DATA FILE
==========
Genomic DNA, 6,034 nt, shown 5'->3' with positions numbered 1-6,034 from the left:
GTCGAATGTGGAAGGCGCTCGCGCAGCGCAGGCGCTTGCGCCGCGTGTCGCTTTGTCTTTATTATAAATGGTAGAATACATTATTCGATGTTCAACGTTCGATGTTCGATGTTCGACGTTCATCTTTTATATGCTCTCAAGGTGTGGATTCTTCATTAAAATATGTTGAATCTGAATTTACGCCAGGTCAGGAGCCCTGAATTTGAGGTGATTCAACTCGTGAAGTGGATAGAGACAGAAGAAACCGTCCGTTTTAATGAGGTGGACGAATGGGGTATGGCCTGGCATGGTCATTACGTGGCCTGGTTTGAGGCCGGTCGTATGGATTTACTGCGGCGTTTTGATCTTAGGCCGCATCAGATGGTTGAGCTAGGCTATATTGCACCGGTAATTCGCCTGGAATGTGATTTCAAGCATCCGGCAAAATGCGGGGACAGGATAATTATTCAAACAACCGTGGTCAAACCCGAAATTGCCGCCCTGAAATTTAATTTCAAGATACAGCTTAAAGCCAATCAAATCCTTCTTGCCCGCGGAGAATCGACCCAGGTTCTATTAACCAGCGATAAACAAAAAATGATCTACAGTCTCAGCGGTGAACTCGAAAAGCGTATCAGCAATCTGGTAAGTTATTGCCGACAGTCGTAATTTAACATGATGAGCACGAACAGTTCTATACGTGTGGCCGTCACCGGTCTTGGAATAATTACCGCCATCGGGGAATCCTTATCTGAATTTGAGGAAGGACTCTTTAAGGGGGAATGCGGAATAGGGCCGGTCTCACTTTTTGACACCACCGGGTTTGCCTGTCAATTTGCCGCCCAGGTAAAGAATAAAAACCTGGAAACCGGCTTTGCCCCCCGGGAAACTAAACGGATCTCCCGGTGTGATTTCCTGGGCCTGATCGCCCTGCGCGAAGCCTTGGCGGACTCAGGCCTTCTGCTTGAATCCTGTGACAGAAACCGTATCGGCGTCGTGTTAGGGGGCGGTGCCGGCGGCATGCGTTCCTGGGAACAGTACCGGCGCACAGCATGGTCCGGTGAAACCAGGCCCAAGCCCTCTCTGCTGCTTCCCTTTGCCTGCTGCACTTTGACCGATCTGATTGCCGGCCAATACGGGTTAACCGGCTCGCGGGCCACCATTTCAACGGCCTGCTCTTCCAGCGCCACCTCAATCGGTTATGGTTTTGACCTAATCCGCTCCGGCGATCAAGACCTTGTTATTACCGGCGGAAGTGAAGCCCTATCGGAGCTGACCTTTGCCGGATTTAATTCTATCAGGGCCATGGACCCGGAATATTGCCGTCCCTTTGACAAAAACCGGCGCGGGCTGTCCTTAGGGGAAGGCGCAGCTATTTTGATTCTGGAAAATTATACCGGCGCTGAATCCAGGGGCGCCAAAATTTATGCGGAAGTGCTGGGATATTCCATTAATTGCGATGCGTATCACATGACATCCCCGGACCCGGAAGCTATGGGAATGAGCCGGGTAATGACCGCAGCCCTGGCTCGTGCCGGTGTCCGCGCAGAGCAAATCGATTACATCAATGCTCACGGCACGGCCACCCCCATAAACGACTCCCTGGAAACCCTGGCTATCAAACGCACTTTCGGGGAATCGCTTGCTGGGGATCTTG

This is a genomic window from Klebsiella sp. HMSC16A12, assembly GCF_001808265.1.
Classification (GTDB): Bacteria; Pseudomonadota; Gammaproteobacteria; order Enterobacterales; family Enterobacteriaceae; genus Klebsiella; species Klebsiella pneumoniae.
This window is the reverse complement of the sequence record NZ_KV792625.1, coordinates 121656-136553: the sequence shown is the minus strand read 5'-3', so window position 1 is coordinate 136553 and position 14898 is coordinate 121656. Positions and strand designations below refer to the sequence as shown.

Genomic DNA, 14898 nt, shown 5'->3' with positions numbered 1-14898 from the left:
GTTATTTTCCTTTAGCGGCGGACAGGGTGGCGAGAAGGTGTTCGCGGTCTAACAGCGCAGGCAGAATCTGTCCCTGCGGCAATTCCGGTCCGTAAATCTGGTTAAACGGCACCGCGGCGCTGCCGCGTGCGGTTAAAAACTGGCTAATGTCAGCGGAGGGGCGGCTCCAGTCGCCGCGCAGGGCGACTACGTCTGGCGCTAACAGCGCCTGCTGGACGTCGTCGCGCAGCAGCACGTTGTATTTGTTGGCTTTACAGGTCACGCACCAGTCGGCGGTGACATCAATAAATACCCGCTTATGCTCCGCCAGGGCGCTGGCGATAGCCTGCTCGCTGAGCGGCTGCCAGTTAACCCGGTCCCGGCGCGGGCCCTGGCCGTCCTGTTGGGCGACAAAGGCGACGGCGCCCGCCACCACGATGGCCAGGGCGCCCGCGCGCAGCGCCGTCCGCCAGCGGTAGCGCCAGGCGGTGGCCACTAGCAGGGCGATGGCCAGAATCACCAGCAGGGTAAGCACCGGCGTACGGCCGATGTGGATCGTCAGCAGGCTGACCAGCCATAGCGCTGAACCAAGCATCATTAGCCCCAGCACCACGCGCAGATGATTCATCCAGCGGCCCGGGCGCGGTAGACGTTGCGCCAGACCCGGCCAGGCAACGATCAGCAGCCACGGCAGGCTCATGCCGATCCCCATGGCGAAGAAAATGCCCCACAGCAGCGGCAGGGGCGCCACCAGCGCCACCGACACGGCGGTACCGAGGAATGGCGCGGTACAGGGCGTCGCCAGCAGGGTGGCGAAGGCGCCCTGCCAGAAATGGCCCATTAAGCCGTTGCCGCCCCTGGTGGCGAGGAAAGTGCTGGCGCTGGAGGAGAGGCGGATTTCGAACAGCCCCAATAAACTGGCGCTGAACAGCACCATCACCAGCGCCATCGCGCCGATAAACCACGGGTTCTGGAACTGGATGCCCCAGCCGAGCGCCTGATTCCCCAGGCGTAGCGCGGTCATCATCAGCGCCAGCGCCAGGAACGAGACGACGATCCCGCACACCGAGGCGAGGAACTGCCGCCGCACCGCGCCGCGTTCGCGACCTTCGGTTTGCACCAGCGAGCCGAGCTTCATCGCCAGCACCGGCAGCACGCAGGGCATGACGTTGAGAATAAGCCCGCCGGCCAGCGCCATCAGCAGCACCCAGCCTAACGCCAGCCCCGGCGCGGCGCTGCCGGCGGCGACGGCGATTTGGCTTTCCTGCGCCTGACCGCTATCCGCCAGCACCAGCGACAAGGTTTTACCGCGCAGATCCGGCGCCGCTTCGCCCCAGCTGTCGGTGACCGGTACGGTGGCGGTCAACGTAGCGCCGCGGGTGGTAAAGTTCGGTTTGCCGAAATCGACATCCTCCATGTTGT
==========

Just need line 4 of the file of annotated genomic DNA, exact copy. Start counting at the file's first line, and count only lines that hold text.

Classification (GTDB): Bacteria; Pseudomonadota; Gammaproteobacteria; order Enterobacterales; family Enterobacteriaceae; genus Klebsiella; species Klebsiella pneumoniae.